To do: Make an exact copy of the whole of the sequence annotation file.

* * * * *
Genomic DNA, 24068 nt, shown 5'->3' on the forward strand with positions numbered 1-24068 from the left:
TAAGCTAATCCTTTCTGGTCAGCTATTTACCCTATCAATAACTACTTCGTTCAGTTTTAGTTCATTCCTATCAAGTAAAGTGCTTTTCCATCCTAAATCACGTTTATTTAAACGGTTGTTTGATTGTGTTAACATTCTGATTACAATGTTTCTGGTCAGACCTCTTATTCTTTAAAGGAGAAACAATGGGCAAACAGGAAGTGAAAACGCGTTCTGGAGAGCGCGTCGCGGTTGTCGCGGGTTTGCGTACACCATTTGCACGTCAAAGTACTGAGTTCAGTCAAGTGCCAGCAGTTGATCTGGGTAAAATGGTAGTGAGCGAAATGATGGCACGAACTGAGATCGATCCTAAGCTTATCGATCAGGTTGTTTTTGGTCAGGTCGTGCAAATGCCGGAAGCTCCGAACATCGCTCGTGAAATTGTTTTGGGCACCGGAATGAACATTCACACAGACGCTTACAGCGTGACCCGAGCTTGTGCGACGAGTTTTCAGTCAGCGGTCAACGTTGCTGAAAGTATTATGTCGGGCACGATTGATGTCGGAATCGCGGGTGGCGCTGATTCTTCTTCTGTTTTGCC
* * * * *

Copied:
Genomic DNA, 24068 nt, shown 5'->3' on the forward strand with positions numbered 1-24068 from the left:
TAAGCTAATCCTTTCTGGTCAGCTATTTACCCTATCAATAACTACTTCGTTCAGTTTTAGTTCATTCCTATCAAGTAAAGTGCTTTTCCATCCTAAATCACGTTTATTTAAACGGTTGTTTGATTGTGTTAACATTCTGATTACAATGTTTCTGGTCAGACCTCTTATTCTTTAAAGGAGAAACAATGGGCAAACAGGAAGTGAAAACGCGTTCTGGAGAGCGCGTCGCGGTTGTCGCGGGTTTGCGTACACCATTTGCACGTCAAAGTACTGAGTTCAGTCAAGTGCCAGCAGTTGATCTGGGTAAAATGGTAGTGAGCGAAATGATGGCACGAACTGAGATCGATCCTAAGCTTATCGATCAGGTTGTTTTTGGTCAGGTCGTGCAAATGCCGGAAGCTCCGAACATCGCTCGTGAAATTGTTTTGGGCACCGGAATGAACATTCACACAGACGCTTACAGCGTGACCCGAGCTTGTGCGACGAGTTTTCAGTCAGCGGTCAACGTTGCTGAAAGTATTATGTCGGGCACGATTGATGTCGGAATCGCGGGTGGCGCTGATTCTTCTTCTGTTTTGCC